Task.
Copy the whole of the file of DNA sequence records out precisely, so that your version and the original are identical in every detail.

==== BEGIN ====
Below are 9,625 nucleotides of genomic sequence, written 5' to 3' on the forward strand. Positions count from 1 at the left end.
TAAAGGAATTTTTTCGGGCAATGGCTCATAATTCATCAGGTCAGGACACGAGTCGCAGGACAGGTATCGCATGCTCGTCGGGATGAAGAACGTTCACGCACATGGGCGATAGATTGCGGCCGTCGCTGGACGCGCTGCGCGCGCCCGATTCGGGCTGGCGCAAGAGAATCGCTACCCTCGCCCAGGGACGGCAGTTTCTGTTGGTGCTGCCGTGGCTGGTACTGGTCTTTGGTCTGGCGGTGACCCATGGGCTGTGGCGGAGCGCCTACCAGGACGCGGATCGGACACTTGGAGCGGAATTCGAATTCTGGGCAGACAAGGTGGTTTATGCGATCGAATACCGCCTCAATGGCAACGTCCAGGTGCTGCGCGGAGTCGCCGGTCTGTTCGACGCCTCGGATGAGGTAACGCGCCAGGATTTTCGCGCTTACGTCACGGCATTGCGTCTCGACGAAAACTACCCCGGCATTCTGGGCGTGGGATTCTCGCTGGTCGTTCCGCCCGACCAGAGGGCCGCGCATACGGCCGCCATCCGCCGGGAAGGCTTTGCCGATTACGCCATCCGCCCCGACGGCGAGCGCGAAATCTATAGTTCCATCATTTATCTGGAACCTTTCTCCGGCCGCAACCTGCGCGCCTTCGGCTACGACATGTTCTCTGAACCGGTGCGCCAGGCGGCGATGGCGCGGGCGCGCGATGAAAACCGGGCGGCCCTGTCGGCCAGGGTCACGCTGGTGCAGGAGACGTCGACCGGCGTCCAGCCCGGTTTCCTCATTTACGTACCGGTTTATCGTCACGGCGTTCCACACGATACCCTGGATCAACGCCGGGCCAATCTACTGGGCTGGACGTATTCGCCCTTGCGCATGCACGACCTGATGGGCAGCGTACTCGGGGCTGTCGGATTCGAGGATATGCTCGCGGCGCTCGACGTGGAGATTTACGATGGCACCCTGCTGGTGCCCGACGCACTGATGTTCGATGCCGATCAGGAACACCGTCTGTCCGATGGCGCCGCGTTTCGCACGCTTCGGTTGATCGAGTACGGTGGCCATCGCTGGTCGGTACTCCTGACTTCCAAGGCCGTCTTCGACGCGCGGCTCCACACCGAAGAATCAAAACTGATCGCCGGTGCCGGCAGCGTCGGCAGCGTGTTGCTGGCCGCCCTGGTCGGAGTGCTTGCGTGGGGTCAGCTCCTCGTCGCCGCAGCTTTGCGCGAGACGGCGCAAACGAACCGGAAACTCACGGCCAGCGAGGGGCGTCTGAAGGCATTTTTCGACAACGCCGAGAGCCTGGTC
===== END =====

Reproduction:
Below are 9,625 nucleotides of genomic sequence, written 5' to 3' on the forward strand. Positions count from 1 at the left end.
TAAAGGAATTTTTTCGGGCAATGGCTCATAATTCATCAGGTCAGGACACGAGTCGCAGGACAGGTATCGCATGCTCGTCGGGATGAAGAACGTTCACGCACATGGGCGATAGATTGCGGCCGTCGCTGGACGCGCTGCGCGCGCCCGATTCGGGCTGGCGCAAGAGAATCGCTACCCTCGCCCAGGGACGGCAGTTTCTGTTGGTGCTGCCGTGGCTGGTACTGGTCTTTGGTCTGGCGGTGACCCATGGGCTGTGGCGGAGCGCCTACCAGGACGCGGATCGGACACTTGGAGCGGAATTCGAATTCTGGGCAGACAAGGTGGTTTATGCGATCGAATACCGCCTCAATGGCAACGTCCAGGTGCTGCGCGGAGTCGCCGGTCTGTTCGACGCCTCGGATGAGGTAACGCGCCAGGATTTTCGCGCTTACGTCACGGCATTGCGTCTCGACGAAAACTACCCCGGCATTCTGGGCGTGGGATTCTCGCTGGTCGTTCCGCCCGACCAGAGGGCCGCGCATACGGCCGCCATCCGCCGGGAAGGCTTTGCCGATTACGCCATCCGCCCCGACGGCGAGCGCGAAATCTATAGTTCCATCATTTATCTGGAACCTTTCTCCGGCCGCAACCTGCGCGCCTTCGGCTACGACATGTTCTCTGAACCGGTGCGCCAGGCGGCGATGGCGCGGGCGCGCGATGAAAACCGGGCGGCCCTGTCGGCCAGGGTCACGCTGGTGCAGGAGACGTCGACCGGCGTCCAGCCCGGTTTCCTCATTTACGTACCGGTTTATCGTCACGGCGTTCCACACGATACCCTGGATCAACGCCGGGCCAATCTACTGGGCTGGACGTATTCGCCCTTGCGCATGCACGACCTGATGGGCAGCGTACTCGGGGCTGTCGGATTCGAGGATATGCTCGCGGCGCTCGACGTGGAGATTTACGATGGCACCCTGCTGGTGCCCGACGCACTGATGTTCGATGCCGATCAGGAACACCGTCTGTCCGATGGCGCCGCGTTTCGCACGCTTCGGTTGATCGAGTACGGTGGCCATCGCTGGTCGGTACTCCTGACTTCCAAGGCCGTCTTCGACGCGCGGCTCCACACCGAAGAATCAAAACTGATCGCCGGTGCCGGCAGCGTCGGCAGCGTGTTGCTGGCCGCCCTGGTCGGAGTGCTTGCGTGGGGTCAGCTCCTCGTCGCCGCAGCTTTGCGCGAGACGGCGCAAACGAACCGGAAACTCACGGCCAGCGAGGGGCGTCTGAAGGCATTTTTCGACAACGCCGAGAGCCTGGTC